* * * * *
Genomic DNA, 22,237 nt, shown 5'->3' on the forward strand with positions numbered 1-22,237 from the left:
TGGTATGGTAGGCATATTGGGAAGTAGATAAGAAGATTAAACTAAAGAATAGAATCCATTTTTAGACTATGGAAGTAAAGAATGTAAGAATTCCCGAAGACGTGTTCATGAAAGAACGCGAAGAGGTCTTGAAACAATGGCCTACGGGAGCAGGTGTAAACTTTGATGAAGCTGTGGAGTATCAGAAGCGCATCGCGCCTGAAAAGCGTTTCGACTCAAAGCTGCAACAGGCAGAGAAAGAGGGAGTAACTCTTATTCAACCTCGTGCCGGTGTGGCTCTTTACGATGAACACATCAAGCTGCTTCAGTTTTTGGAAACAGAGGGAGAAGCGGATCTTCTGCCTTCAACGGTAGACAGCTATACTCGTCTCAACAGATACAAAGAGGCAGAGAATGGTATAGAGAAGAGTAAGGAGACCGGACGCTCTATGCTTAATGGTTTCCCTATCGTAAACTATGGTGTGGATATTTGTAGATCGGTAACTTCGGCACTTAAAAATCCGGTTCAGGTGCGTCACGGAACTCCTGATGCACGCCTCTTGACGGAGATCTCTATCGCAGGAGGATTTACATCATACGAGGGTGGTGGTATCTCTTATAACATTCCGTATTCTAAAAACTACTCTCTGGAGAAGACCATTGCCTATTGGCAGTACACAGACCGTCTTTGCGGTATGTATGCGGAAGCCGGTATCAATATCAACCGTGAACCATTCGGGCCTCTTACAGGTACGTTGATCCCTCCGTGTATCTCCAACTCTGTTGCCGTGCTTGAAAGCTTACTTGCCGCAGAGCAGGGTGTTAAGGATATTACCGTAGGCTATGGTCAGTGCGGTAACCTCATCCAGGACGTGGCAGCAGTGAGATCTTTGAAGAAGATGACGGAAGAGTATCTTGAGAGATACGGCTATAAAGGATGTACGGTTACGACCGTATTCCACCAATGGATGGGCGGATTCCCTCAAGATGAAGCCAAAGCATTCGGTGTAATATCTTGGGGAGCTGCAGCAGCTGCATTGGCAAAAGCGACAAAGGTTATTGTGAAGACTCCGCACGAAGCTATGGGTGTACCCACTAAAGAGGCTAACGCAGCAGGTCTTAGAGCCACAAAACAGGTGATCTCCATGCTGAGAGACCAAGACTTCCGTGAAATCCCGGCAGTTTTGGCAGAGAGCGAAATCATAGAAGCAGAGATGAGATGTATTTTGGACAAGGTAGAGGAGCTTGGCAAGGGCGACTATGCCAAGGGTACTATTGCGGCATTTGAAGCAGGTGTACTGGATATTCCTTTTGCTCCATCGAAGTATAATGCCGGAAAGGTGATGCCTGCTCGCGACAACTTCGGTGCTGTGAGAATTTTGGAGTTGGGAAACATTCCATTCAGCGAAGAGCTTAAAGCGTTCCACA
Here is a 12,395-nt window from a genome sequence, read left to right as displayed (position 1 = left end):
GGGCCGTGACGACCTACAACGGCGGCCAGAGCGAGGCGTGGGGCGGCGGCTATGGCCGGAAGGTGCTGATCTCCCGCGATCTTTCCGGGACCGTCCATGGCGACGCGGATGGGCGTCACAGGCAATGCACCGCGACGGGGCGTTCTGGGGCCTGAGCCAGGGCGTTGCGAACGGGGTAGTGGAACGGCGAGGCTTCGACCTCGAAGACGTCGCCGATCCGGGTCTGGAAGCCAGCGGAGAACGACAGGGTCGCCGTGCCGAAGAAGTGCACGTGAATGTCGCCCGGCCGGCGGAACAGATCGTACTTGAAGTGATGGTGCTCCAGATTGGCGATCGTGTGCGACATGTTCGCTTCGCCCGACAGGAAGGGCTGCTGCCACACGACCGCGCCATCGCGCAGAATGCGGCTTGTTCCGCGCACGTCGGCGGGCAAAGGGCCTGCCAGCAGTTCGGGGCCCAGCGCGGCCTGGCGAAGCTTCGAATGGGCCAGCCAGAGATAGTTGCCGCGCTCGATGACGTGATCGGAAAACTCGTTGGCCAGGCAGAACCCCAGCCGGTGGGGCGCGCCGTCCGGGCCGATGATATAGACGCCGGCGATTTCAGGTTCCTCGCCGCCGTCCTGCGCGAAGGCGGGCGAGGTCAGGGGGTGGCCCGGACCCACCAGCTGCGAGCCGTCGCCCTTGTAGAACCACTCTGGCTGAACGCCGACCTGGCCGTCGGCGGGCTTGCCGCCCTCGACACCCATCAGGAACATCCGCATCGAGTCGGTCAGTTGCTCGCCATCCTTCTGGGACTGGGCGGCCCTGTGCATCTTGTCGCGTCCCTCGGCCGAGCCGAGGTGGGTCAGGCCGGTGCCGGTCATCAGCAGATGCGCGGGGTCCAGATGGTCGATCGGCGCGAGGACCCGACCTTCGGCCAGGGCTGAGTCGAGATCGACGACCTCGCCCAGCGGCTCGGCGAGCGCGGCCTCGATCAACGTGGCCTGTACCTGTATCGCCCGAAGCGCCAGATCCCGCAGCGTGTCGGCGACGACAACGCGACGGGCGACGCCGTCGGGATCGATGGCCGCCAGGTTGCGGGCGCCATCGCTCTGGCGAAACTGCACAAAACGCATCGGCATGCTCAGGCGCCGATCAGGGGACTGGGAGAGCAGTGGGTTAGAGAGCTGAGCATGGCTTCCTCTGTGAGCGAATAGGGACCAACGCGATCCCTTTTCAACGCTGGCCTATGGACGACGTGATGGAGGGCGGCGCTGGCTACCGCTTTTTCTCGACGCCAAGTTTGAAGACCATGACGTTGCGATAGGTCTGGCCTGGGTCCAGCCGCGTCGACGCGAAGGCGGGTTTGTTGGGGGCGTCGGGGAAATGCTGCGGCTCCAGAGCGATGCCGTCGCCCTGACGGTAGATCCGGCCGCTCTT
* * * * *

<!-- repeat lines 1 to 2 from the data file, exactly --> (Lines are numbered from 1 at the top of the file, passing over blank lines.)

Genomic DNA, 22,237 nt, shown 5'->3' on the forward strand with positions numbered 1-22,237 from the left:
TGGTATGGTAGGCATATTGGGAAGTAGATAAGAAGATTAAACTAAAGAATAGAATCCATTTTTAGACTATGGAAGTAAAGAATGTAAGAATTCCCGAAGACGTGTTCATGAAAGAACGCGAAGAGGTCTTGAAACAATGGCCTACGGGAGCAGGTGTAAACTTTGATGAAGCTGTGGAGTATCAGAAGCGCATCGCGCCTGAAAAGCGTTTCGACTCAAAGCTGCAACAGGCAGAGAAAGAGGGAGTAACTCTTATTCAACCTCGTGCCGGTGTGGCTCTTTACGATGAACACATCAAGCTGCTTCAGTTTTTGGAAACAGAGGGAGAAGCGGATCTTCTGCCTTCAACGGTAGACAGCTATACTCGTCTCAACAGATACAAAGAGGCAGAGAATGGTATAGAGAAGAGTAAGGAGACCGGACGCTCTATGCTTAATGGTTTCCCTATCGTAAACTATGGTGTGGATATTTGTAGATCGGTAACTTCGGCACTTAAAAATCCGGTTCAGGTGCGTCACGGAACTCCTGATGCACGCCTCTTGACGGAGATCTCTATCGCAGGAGGATTTACATCATACGAGGGTGGTGGTATCTCTTATAACATTCCGTATTCTAAAAACTACTCTCTGGAGAAGACCATTGCCTATTGGCAGTACACAGACCGTCTTTGCGGTATGTATGCGGAAGCCGGTATCAATATCAACCGTGAACCATTCGGGCCTCTTACAGGTACGTTGATCCCTCCGTGTATCTCCAACTCTGTTGCCGTGCTTGAAAGCTTACTTGCCGCAGAGCAGGGTGTTAAGGATATTACCGTAGGCTATGGTCAGTGCGGTAACCTCATCCAGGACGTGGCAGCAGTGAGATCTTTGAAGAAGATGACGGAAGAGTATCTTGAGAGATACGGCTATAAAGGATGTACGGTTACGACCGTATTCCACCAATGGATGGGCGGATTCCCTCAAGATGAAGCCAAAGCATTCGGTGTAATATCTTGGGGAGCTGCAGCAGCTGCATTGGCAAAAGCGACAAAGGTTATTGTGAAGACTCCGCACGAAGCTATGGGTGTACCCACTAAAGAGGCTAACGCAGCAGGTCTTAGAGCCACAAAACAGGTGATCTCCATGCTGAGAGACCAAGACTTCCGTGAAATCCCGGCAGTTTTGGCAGAGAGCGAAATCATAGAAGCAGAGATGAGATGTATTTTGGACAAGGTAGAGGAGCTTGGCAAGGGCGACTATGCCAAGGGTACTATTGCGGCATTTGAAGCAGGTGTACTGGATATTCCTTTTGCTCCATCGAAGTATAATGCCGGAAAGGTGATGCCTGCTCGCGACAACTTCGGTGCTGTGAGAATTTTGGAGTTGGGAAACATTCCATTCAGCGAAGAGCTTAAAGCGTTCCACA